Turunen, Gudrun Weinmayr, Kathrin Wolf, Tarja Yli-Tuomi, Annette Peters

Living close to busy traffic was associated with increased C-reactive  
protein (CRP concentrations, a known risk factor for cardiovascular  
diseases. However, it remains unclear which specific air pollutants  
are responsible for the association.

Environ Health Perspect; DOI:10.1289/ehp.1408224 - read article  
(http://ehp.niehs.nih.gov/1408224/)

- o -

6) In Utero Fine Particle Air Pollution and Placental Expression of  
Genes in the Brain-Derived Neurotrophic Factor Signaling Pathway: An  
ENVIRONAGE Birth Cohort Study

Nelly D. Saenen, Michelle Plusquin, Esmée Bijnens, Bram G. Janssen,  
Wilfried Gyselaers, Bianca Cox, Frans Fierens, Geert Molenberghs,  
Joris Penders, Karen Vrijens, Patrick De Boever, Tim S. Nawrot

Developmental processes in the placenta and the fetal brain are shaped  
by the same biological signals. Recent evidence suggests that adaptive  
responses of the placenta to the maternal environment may influence  
central nervous system development. Placental expression of  
Brain-Derived Neurotrophic Factor (BDNF) and synapsin 1 (SYN1), two  
genes implicated in normal neurodevelopmental trajectories, decreased  
with increasing in utero exposure to PM2.5. Future studies are needed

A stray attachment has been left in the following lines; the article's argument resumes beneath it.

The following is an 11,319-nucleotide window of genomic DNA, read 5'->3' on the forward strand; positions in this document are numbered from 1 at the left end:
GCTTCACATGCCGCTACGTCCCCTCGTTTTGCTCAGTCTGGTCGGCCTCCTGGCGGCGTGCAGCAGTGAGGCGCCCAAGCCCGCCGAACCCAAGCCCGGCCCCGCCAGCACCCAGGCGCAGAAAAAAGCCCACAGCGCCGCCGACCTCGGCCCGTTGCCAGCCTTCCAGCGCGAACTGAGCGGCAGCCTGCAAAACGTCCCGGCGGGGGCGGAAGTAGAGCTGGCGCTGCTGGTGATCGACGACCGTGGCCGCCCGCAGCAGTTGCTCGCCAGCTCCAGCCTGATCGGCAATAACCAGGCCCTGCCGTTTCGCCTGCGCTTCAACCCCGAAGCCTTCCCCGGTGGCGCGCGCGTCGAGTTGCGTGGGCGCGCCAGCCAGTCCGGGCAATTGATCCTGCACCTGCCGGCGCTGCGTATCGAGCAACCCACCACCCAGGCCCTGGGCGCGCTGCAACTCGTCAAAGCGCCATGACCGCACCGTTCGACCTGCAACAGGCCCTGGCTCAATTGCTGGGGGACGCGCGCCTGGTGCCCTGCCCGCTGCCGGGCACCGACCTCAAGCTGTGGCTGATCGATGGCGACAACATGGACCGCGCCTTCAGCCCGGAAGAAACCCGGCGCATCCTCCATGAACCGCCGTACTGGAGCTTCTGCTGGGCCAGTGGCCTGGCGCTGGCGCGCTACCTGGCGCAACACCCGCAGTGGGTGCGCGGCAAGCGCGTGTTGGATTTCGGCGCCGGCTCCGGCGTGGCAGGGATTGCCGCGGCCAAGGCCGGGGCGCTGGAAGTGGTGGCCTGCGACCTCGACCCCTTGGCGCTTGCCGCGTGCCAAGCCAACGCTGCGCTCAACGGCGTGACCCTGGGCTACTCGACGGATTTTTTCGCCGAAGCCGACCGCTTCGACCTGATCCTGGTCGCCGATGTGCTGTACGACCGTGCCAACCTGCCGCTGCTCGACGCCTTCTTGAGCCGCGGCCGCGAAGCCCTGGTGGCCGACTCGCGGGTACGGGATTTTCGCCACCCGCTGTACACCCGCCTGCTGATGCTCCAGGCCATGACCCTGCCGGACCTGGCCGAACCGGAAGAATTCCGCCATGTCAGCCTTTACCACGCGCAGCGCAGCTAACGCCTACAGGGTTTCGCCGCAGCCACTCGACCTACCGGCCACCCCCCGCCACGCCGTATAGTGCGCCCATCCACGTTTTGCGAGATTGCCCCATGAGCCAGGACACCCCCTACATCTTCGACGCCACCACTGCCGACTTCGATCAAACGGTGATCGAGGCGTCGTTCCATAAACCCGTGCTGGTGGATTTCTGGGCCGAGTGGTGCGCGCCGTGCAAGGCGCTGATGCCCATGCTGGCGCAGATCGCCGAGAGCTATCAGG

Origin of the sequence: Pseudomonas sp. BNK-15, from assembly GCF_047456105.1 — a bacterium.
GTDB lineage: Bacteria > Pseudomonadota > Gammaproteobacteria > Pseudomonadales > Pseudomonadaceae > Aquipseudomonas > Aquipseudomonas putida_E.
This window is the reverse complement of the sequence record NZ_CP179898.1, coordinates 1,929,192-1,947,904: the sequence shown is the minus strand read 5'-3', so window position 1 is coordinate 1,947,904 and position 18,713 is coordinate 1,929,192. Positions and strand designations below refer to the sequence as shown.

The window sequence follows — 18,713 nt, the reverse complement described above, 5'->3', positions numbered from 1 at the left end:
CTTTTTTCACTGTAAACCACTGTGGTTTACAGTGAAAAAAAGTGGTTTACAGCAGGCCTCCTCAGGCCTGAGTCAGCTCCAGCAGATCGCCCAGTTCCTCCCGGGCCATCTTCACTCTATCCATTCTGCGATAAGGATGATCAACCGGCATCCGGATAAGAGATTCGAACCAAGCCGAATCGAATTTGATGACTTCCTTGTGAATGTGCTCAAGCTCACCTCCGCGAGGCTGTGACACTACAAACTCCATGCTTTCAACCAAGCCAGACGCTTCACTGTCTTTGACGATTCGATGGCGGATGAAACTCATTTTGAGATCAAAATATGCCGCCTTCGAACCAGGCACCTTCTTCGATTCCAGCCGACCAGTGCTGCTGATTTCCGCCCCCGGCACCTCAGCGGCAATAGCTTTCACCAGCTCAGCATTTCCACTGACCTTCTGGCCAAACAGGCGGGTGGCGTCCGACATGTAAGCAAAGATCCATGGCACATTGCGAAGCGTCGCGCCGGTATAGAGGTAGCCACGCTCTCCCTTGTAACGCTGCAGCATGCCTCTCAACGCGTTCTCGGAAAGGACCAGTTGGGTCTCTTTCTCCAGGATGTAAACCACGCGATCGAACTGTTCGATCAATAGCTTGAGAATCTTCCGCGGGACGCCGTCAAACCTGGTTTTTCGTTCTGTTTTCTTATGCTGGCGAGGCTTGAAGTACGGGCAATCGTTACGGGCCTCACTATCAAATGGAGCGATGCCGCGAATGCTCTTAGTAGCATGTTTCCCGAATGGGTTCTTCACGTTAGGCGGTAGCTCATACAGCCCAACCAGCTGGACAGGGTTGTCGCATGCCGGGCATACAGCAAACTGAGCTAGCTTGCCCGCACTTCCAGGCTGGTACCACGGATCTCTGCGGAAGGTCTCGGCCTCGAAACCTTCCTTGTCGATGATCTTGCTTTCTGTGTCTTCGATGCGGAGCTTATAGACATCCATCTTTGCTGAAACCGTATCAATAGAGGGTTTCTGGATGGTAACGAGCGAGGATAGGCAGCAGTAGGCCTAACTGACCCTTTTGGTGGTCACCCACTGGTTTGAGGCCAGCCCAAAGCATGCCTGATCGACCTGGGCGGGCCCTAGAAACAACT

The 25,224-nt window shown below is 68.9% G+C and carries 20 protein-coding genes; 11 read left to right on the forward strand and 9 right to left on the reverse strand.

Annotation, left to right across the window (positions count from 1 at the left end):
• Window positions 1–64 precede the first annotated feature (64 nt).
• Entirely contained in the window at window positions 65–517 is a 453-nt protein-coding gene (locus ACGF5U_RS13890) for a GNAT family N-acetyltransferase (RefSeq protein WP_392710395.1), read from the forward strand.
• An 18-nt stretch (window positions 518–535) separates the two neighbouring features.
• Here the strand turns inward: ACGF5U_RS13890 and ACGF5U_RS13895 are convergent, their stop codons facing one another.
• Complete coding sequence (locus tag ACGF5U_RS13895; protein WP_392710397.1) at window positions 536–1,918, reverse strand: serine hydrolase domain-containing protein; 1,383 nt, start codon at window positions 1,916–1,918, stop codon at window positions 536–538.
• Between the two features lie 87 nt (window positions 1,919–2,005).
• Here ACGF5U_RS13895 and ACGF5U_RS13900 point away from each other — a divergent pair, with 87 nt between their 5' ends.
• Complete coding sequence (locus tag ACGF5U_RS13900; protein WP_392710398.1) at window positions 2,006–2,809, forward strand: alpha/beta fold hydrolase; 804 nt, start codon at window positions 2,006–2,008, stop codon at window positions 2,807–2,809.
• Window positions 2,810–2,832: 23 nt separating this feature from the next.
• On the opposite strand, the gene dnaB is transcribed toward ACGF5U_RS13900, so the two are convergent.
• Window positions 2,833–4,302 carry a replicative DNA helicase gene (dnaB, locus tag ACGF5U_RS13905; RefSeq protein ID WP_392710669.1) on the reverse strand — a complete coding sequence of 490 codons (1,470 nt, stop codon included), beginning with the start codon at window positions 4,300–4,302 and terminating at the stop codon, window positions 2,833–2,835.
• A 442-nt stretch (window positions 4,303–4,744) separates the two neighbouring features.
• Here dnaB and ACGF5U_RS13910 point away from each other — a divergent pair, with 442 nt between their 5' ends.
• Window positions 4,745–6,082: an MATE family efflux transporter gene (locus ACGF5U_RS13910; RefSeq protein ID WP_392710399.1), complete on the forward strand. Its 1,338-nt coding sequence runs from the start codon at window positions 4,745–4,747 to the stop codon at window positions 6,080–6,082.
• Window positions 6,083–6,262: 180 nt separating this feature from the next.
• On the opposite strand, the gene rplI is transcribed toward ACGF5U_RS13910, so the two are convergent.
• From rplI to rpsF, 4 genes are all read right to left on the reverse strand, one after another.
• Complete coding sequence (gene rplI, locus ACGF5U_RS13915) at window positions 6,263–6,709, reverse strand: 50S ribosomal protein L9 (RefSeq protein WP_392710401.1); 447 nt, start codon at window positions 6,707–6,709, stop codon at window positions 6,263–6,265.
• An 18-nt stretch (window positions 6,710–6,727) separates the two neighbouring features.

to confirm our findings and evaluate the potential relevance of  
associations between PM2.5 and placental expression of BDNF and SYN1  
on neurodevelopment. We provide the first molecular epidemiological  
evidence concerning associations between in utero fine particle air  
pollution exposure and the expression of genes that may influence  
neurodevelopmental processes.

Environ Health Perspect; DOI:10.1289/ehp.1408549 - read article  
(http://ehp.niehs.nih.gov/1408549/)

- o -

7) Air Pollution and Lung Function in Dutch Children: A Comparison of  
Exposure Estimates and Associations Based on Land Use Regression and  
Dispersion Exposure Modeling Approaches

Meng Wang, Ulrike Gehring, Gerard Hoek, Menno Keuken, Sander Jonkers,  
Rob Beelen, Marloes Eeftens, Dirkje S. Postma, Bert Brunekreef
Predictions from land use regression (LUR) and dispersion models  
correlated very well for PM2.5, NO2, and PM2.5 soot but not for PM10.  
Health effect estimates did not depend on the type of model used to  
estimate exposure in a population of Dutch children.

Environ Health Perspect; DOI:10.1289/ehp.1408541 - read article  
(http://ehp.niehs.nih.gov/1408541/)

- o -

8) Exposure to allergen and diesel exhaust particles potentiates  
secondary allergen-specific memory responses, promoting asthma  
susceptibility

Eric B. Brandt, Jocelyn M. Biagini Myers, Thomas H. Acciani, Patrick  
H. Ryan, Umasundari Sivaprasad, Brandy Ruff, Grace K. LeMasters, David  
I. Bernstein, James E. Lockey, Timothy D. LeCras, Gurjit K. Khurana  
Hershey

These findings suggest that diesel exhaust particles (DEP) exposure  
results in accumulation of allergen-specific TH2/TH17 cells in the  
lungs, potentiating secondary allergen recall responses and promoting  
the development of allergic asthma.

Journal of Allergy and Clinical Immunology August 2015 136,2  
295–303.e7 - read abstract  
(http://www.jacionline.org/article/S0091-6749(15)00094-9/abstract)

- o -

9) Air Pollution in China: Mapping of Concentrations and Sources